It was a Bad Day at Black Rock the next morning. When I tried starting Ol’ Blue, I could tell the carburetor wasn’t getting any gas. Finally, I was resigned to remove the console, doghouse, and air cleaner to be able to finger-flip the butterfly valve while pumping the gas and turning on the ignition. After countless attempts, I figured it was time to call Triple A. To my dismay, there were no payphones in the rest area. I tracked down a young maintenance lady on a mower. I told her of my predicament, and she obliged by using her cell phone to call Triple A in Raton. Wow, she was a real life-saver, a veritable angel-of-mercy on a Toro. Working out in practically the middle of nowhere, I was curious as to where she lived, she pointed to the east and said, “Just over that ridge on a ranch, but I’m from Waco.” When I told her that was my birthplace, a kind of “Well, I’ll be darned” expression came over her face. She explained the absence of phone booths by saying they were all ripped off by vandals. A sad testimony to the low-life who rob for the sake of a sack of quarters. I had at least an hour to kill, so I started in by putting some more coolant in the radiator. An 18-wheeler had been dieseling directly behind me (aggravating noise) and a burly, unfeminine lady truck driver emerged, walked by and stopped, asking, “Radiator problems?” After telling her of my jeopardized situation back in Texas, she went back to her truck and came back with a gallon jug of coolant, saying, “Here, this is on me. I’ve been there before. Don’t worry about the “Windshield Washer Fluid” label. It’s really coolant. Trust me.” What a nice gesture. I gratefully thanked her. Appropriately, her annoying dieseling quickly faded from my memory. I continued biding my time by sitting on a bench and watching travelers come and go. I’d pick out license plates and wondering where they’re coming from and where they’re going. Because of its geographical location, this particular rest area catered to an almost predominant flow of traffic between Texas and Colorado. It was an absolute rarity to see a passenger vehicle there with New Mexico plates. Still waiting, I relaxed in my easy chair scanning the complimentary USA Today garnered from the Village Inn in Vernon. Several deadhead BNSF coal trains rumbled by on their way to the Powder River Basin in Wyoming to haul back yet another mother lode to various power plants in the Midwest and Southeast. The Triple A savior arrived about an hour after I had called. It’s such a condescending feeling to see your vehicle cranked up onto a flat bed, a kind of “I’m at your mercy now” feeling. Nevertheless, I felt very fortunate to have this service. I climbed into the back seat of the Ford super cab with my USA Today and settled back for the 45-mile drive. Jose brought his wife along for company, but they exchanged maybe two whole sentences the whole way to Raton. On the way in, I was thanking my stars that it was a Monday work day. Once in Raton, I told Jose to cruise Main Street so that I might spot a repair shop that had worked on the carburetor four years ago. When we passed by the shop, it was abandoned. We ended up at the downtown Chevy Dealership where the head serviceman informed me that they were backlogged for three to four days. I was feeling desperate. He obligingly called around town to numerous shops who all had the same back-up of work. I was really getting discouraged. Plus, Jose was getting antsy since time was money to him. I could understand his position, and I tried to assuage him that everything possible was being tried. Finally, the very helpful serviceman located a shop that could fit us in. What a God-send. We towed back south on Main Street to The South Baton Repair and Jose dumped Ol’ Blue off like a sack of potatoes. I thanked him for his help and expressed my appreciation for his patience. He nodded back in guttural Spanish.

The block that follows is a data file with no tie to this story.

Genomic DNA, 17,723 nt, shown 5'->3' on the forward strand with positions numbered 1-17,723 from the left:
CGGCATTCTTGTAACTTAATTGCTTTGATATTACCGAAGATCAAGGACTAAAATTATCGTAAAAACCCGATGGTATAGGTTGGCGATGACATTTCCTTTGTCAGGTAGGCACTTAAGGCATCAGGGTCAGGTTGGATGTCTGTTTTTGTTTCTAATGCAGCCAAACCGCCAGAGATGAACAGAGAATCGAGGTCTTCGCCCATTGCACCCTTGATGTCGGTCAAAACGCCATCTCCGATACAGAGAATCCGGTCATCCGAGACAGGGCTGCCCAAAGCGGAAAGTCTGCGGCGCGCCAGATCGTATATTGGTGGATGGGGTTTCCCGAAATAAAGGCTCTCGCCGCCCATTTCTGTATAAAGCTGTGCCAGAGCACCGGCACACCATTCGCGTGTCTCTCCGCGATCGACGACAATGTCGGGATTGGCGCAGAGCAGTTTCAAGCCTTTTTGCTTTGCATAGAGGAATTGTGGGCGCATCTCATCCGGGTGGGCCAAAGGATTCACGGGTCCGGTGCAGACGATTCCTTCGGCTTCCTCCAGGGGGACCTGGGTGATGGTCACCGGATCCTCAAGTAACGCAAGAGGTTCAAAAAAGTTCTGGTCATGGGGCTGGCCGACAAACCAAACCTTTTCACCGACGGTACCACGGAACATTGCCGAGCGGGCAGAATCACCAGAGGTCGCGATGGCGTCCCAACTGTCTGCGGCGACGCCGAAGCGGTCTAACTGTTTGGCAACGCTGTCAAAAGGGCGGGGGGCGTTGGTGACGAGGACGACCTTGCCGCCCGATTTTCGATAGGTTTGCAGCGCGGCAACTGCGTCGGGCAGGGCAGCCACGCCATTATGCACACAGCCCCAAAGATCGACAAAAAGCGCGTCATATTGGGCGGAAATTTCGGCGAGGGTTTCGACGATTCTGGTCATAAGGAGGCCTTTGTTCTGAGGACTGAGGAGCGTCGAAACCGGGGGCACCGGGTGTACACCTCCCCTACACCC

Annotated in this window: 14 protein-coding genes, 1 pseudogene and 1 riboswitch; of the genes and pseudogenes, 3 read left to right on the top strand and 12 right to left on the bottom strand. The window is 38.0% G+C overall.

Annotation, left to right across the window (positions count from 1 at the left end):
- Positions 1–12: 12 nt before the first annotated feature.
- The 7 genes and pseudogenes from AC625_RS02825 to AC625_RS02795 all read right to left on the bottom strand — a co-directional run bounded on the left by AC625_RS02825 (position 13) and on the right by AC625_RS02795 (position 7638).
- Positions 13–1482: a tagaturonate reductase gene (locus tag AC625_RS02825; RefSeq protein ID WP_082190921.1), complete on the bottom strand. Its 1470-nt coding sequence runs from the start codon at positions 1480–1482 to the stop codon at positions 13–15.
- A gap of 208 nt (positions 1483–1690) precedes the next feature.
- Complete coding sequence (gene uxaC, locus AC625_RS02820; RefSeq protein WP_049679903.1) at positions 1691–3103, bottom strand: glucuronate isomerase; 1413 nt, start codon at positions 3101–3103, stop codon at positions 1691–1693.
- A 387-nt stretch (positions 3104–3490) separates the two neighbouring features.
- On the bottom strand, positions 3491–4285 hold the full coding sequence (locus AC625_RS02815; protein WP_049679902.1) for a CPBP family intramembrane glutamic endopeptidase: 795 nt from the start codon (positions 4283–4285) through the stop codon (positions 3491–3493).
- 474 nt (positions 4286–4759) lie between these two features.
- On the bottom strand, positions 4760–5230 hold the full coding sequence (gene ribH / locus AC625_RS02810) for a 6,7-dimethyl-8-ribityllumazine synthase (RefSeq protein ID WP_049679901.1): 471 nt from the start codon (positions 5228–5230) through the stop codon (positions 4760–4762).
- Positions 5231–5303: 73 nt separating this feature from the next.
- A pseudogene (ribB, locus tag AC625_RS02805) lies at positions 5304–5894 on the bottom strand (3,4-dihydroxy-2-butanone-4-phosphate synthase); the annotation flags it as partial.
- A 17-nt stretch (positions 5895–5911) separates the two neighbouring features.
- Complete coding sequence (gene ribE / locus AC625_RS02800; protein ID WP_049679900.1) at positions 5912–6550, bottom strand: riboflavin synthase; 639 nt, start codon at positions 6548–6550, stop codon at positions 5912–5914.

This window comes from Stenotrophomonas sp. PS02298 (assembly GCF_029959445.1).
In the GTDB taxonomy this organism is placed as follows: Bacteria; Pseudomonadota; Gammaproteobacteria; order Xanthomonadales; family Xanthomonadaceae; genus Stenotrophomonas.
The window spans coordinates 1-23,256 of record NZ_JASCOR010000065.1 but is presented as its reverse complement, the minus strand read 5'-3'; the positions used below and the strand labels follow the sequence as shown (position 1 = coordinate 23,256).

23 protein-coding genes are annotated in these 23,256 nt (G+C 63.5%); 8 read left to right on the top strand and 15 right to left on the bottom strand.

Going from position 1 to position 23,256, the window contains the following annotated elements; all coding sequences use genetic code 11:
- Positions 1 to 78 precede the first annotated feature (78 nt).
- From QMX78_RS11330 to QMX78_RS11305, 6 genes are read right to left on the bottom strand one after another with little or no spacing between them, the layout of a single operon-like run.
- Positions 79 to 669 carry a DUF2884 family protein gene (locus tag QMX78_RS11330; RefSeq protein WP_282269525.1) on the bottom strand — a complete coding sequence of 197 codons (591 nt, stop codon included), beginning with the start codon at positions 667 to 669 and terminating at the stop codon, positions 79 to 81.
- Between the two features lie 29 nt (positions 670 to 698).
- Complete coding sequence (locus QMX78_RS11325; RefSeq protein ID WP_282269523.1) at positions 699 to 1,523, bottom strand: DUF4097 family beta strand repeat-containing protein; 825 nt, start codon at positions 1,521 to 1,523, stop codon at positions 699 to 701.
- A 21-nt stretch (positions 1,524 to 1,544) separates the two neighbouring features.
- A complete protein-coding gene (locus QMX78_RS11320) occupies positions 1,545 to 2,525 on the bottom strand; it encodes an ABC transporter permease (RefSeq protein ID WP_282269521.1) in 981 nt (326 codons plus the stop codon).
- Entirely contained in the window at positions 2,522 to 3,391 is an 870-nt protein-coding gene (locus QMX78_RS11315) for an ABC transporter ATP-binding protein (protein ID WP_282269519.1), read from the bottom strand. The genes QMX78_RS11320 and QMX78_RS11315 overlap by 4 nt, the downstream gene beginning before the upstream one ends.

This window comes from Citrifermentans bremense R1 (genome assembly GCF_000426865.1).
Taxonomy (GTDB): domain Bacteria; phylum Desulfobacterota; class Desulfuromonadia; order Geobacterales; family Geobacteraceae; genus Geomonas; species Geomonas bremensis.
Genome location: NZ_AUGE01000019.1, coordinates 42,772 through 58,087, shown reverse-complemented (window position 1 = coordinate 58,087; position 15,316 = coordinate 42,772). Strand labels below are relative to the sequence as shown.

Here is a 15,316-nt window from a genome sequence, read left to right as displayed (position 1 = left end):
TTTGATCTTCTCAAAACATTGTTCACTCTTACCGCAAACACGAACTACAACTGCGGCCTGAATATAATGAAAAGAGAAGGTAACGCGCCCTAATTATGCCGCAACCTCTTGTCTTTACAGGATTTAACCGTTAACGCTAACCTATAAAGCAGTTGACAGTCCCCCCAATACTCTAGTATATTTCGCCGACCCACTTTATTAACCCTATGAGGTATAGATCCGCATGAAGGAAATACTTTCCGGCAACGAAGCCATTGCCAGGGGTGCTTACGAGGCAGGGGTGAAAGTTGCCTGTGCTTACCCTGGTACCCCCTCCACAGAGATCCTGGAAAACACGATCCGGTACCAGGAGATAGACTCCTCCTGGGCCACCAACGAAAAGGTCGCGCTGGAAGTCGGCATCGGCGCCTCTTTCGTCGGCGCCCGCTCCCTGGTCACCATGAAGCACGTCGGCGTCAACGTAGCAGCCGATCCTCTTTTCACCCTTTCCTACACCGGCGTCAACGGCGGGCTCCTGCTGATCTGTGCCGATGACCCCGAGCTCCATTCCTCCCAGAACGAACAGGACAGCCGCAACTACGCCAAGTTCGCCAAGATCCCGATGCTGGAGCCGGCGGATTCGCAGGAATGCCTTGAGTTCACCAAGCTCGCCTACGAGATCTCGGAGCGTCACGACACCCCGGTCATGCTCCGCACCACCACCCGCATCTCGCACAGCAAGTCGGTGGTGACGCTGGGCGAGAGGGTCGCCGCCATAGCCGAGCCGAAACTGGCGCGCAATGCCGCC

With the head honcho Ramon, we did a tandem diagnosis with me at the gas pedal and ignition and he at the carburetor butterfly valve. After seeing no gas, he simply said, “It’s the fuel pump.” For the life of me, I could not remember ever having to replace that item. After checking my trusty service log, I said to Ramon, “That fuel pump has never been replaced. It’s lasted 216,000 miles.” He replied, “It’s not that unusual. Those pumps will last a long time.” I asked Ramon about motel accommodations in the area, and he suggested trying The Oasis just up the street. I unhitched the velocipede and pedaled up to the motel. I liked The Oasis immediately. It was a one level layout with an adjoining restaurant. What I really liked was the price tag – $44.00 (including tax). The room was modest but commodious with a full line-up of cable TV. The Oasis was one of those anachronistic Mom and Pop establishments that thrived on the traffic of old U.S. 85 before the advent of the circuitous I-25 that sucked the life out of their trade. I was the only motel guest, but it was quite obvious that The Oasis was one of the most popular restaurants in town (police cars and trucks were invariably in the parking lot), and that’s how they kept on ginnin’. I was especially charmed with the lady proprietor’s congeniality. I biked back down to the South Raton Repair and told Ramon that I took him up on his motel recommendation. He obligingly said, “Throw whatever you need into my van and I’ll haul you up to the motel.” After unloading my arsenal, I settled in to watch some baseball and write in my journal, noting what an eventful day it had been and how thankful I was that everything had turned out AOK. Just a little patience and perseverance had allowed me to weather a few storms during the day, not to mention the debacle of the day before. I was hoping that I had used up all my adversities for this trip.
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